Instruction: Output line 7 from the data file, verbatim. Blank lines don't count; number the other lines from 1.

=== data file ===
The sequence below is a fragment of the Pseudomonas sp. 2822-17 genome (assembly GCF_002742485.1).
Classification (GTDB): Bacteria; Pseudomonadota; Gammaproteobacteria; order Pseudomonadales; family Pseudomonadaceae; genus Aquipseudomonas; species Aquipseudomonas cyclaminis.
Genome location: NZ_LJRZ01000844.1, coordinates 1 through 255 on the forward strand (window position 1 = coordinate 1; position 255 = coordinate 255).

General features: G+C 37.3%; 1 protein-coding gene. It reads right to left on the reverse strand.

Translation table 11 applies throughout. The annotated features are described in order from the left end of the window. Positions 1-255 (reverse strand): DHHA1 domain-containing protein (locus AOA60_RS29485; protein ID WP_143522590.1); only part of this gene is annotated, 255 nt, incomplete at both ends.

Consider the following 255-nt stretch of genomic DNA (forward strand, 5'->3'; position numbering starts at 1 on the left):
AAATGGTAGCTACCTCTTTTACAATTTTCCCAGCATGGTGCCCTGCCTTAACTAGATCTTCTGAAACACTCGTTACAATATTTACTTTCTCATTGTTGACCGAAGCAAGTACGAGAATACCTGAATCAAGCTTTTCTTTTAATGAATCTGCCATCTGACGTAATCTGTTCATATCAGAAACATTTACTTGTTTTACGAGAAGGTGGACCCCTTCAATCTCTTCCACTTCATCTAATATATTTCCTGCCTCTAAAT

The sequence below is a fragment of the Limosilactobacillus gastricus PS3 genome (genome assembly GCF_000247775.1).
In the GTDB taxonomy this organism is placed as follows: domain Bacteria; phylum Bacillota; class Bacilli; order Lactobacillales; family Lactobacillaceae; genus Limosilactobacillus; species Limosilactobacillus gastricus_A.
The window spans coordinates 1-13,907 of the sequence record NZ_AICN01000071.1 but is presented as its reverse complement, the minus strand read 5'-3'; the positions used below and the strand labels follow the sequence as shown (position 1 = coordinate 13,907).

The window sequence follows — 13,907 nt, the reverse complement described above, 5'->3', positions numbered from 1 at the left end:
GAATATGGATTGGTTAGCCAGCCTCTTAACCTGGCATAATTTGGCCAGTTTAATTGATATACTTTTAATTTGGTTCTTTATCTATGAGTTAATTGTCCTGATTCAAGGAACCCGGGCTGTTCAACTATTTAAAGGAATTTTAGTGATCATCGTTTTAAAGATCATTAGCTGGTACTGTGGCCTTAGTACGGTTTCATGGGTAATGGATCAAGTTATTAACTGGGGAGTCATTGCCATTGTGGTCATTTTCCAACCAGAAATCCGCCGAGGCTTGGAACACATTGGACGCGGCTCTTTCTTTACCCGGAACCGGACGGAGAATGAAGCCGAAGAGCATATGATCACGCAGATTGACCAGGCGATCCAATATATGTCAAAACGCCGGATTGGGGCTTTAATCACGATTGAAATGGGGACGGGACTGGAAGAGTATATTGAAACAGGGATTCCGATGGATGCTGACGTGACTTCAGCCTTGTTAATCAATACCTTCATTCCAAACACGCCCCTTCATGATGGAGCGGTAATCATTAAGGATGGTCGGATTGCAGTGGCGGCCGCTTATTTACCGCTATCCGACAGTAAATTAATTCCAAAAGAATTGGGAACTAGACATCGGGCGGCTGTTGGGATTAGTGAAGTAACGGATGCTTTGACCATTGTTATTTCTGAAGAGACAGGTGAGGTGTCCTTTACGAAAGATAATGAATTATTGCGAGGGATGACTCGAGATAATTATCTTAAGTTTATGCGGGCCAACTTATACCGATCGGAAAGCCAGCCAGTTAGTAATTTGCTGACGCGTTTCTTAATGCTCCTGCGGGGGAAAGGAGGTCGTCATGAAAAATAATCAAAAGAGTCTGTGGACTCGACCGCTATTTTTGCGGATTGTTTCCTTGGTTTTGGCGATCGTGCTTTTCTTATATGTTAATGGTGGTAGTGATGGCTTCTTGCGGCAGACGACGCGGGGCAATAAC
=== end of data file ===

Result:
AAATGGTAGCTACCTCTTTTACAATTTTCCCAGCATGGTGCCCTGCCTTAACTAGATCTTCTGAAACACTCGTTACAATATTTACTTTCTCATTGTTGACCGAAGCAAGTACGAGAATACCTGAATCAAGCTTTTCTTTTAATGAATCTGCCATCTGACGTAATCTGTTCATATCAGAAACATTTACTTGTTTTACGAGAAGGTGGACCCCTTCAATCTCTTCCACTTCATCTAATATATTTCCTGCCTCTAAAT